Health & Wellness

Nutritionally Speaking: February is Heart Health Month

In February we will celebrate Heart Health Month, and a favorite heart- (and chocolate-) related holiday: Valentine’s Day. There’s no better way to celebrate this time of year than to share with those we love hacks (tips) for supporting cardiovascular health. Fortunately, in the nutrition field we have many guides available that review the studies, go deeper and share helpful tips we can all implement and achieve our goals of optimal health – avoiding the prescription medications and all of their side-effects.
One of my favorite guides is board-certified cardiologist Jack Wolfson, DO, FACC, whose book, ”The Paleo Cardiologist” was published a couple of years ago. In his book, he describes his path from having a typical drug- and surgery-based cardiology practice as part of a prestigious group of doctors, to studying the benefits of nutrition and herbal medicine as an adjunct and typically an alternative path of healing for his patients.
In his book, he covers diet and lifestyle tips for cardiovascular health (and general health) – including his ”Top 20 Supplements” – and I would like to share a few of his favorites in this week’s column:
Multivitamin: His (and mine as well) first suggestion is to take a multivitamin daily. He notes that ”a quality multivitamin will contain the foundation for a healthy supplement regimen and a healthy life.” Too often we are taking high doses of one or another vitamin or mineral, contributing to imbalance and deficiencies, and we can avoid this result with our multivitamin. The doctor shares in his book a 2013 review of studies from the Journal of the American College of Nutrition in which they found that ”multivitamins decrease overall mortality and appear to lower cardiovascular and cancer risk.”
Greens Powder: Raise your hands if you have three to five servings of veggies, especially greens, with each meal. Well, I didn’t see too many hands raised, and starting each day with a green drink as Dr. Wolfson does would help you increase your health-supportive vegetable intake. Another way to increase your intake of these nutrients is by adding a greens powder to your smoothie, or to a glass of water – a simple way to supercharge your health. I usually bring a simple smoothie to work for my snacks and always add a greens powder as part of my recipe. I keep it simple and enjoy that extra energy – especially in the mid-afternoon, when we usually feel that crash.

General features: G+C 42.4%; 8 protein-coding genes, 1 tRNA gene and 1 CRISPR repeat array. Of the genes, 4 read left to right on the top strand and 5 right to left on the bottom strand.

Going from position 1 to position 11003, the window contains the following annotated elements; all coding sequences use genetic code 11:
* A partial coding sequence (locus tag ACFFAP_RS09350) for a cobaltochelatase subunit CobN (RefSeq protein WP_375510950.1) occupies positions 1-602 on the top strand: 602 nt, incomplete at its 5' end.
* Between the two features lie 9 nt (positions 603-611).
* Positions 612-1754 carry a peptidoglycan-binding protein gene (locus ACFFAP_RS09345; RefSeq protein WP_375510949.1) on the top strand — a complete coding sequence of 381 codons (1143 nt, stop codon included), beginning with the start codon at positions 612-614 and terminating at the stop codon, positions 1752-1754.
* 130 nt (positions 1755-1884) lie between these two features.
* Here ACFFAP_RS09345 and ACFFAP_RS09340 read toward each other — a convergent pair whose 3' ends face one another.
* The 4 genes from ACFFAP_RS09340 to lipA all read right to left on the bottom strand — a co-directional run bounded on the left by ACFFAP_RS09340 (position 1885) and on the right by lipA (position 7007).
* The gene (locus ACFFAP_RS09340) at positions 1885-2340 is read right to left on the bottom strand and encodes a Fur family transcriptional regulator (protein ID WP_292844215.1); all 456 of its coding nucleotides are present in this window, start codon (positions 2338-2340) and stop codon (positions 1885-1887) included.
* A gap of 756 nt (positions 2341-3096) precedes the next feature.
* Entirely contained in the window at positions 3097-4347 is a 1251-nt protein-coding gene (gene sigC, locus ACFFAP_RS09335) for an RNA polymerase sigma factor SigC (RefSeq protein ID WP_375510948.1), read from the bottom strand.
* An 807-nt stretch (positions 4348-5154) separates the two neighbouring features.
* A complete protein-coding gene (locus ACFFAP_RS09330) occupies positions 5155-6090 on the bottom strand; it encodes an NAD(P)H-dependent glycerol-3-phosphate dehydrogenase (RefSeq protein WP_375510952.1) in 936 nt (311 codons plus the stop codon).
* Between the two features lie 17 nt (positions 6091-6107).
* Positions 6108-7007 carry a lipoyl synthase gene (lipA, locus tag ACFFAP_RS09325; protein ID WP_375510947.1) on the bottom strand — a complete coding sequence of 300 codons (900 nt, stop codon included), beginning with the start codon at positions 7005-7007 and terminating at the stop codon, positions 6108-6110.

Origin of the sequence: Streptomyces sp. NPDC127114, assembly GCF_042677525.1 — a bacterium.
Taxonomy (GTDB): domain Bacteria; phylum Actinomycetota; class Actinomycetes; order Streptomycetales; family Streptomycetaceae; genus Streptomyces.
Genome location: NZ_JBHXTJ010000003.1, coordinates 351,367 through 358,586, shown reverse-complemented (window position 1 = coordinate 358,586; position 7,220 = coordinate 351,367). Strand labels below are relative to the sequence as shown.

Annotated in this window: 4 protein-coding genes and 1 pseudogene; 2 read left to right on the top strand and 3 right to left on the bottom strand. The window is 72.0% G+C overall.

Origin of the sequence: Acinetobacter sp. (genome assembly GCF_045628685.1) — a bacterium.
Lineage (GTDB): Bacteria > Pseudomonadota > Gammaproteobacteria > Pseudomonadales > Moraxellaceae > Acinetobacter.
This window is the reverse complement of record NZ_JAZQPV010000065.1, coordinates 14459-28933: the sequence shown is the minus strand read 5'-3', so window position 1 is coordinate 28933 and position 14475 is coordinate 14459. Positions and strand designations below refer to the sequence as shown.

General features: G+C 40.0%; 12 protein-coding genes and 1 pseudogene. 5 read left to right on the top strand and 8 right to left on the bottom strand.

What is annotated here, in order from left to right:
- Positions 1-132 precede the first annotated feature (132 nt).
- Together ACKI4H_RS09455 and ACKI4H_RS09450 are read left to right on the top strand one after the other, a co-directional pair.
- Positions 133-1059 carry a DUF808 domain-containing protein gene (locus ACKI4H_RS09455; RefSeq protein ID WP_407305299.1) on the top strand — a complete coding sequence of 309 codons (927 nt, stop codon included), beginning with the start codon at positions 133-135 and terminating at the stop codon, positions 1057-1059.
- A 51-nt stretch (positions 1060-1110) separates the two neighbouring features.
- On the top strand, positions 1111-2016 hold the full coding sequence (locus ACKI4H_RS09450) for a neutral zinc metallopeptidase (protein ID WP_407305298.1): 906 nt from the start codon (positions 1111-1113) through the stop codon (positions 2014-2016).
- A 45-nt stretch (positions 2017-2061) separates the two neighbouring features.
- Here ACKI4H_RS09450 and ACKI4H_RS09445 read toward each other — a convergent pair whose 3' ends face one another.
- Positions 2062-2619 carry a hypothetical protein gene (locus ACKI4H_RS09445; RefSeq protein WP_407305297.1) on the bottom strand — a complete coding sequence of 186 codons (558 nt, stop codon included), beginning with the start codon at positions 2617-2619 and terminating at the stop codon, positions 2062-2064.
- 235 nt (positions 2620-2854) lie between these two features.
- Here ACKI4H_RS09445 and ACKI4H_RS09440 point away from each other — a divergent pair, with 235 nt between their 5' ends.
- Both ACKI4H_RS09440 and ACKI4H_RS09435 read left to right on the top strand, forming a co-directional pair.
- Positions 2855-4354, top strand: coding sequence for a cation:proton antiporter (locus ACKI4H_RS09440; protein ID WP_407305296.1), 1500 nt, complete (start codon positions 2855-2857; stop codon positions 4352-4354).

Chlorella and Spirulina: These are two of the ingredients of my favorite greens powder. Chlorella is nature’s detoxifier and is a ”natural way to clean the body and the blood of toxic heavy metals” while providing a lot of nutrients such as protein. Loaded with both fat- and water-soluble vitamins, chlorella can improve blood pressure control and supports healthy cholesterol, triglycerides and blood sugar. A freshwater algae, spirulina is a nutrient-dense powerhouse itself; it supports immune function and may reduce the risk of stroke.
Omega-3: In our Standard American Diet (SAD) we get plenty of Omega-6 fats, most of which are toxic, rancid and contribute to our Omega 3 and 6 ratios being imbalanced, leading to higher levels of inflammation, and ….you guessed it: cardiovascular and other ”dis-ease.” According to Dr. Wolfson, there are hundreds of trials documenting benefits for asthma, allergies, eczema, dementia, depression and arthritis from regular intake of Omega-3. Whether we get this from coldwater fish, quality fish oil or vegan algal supplements, he suggests we make sure there is both EPA and DHA – particularly important fatty acids which we typically do not get enough of.
CoQ10: Has your get-up-and-go got-up-and-went? Each of our cells has an energy factory called the mitochondria, and in this we find plentiful quantities of this unique nutrient which is present to protect the mitochondria from the damage of oxidation. Per Wolfson, ”Without mitochondria, the energy currency of the body, ATP, cannot be formed.” CoQ10 comes in two forms: ubiquinone, for people under 40; and ubiquinol, for us older folks. There are a few forms of ubiquinone supplements that are fermented or otherwise processed to be useful for most age groups. Which one of your energy-using muscles is working hard while you read this? You guessed it: your heart!
Vitamin K: While most people are familiar with the roles vitamin D plays as a critical nutrient for our health, Wolfson acknowledges that vitamin K is the ”Orphan Annie of the fat-soluble group” of important nutrients, not as recognized for its many roles in supporting our health. While as most of you know vitamin D supports the uptake of calcium and keeps it floating around in our blood, it’s vitamin K that stores calcium in our bones and teeth. Vitamin K is found in both K1 and K2 forms, with K1 (from green, leafy veggies) supporting healthy blood clotting and K2 supporting the abovementioned mineral absorption. K2 is produced by bacteria in our large intestine, and is found in foods such as grass-fed butter and cream. According to Dr. Wolfson, vitamin K2 can support a reduced risk of cardiovascular disease, lower blood pressure, lower inflammation, and keeps calcium where we need it – in our bones and teeth instead of in our arteries.
These are a few of Dr. Wolfson’s ”Top 20 Supplements.” For more information about this subject, stop in and see me at Evergreen Nutrition in Eugene on Fridays and Saturdays. Salud!



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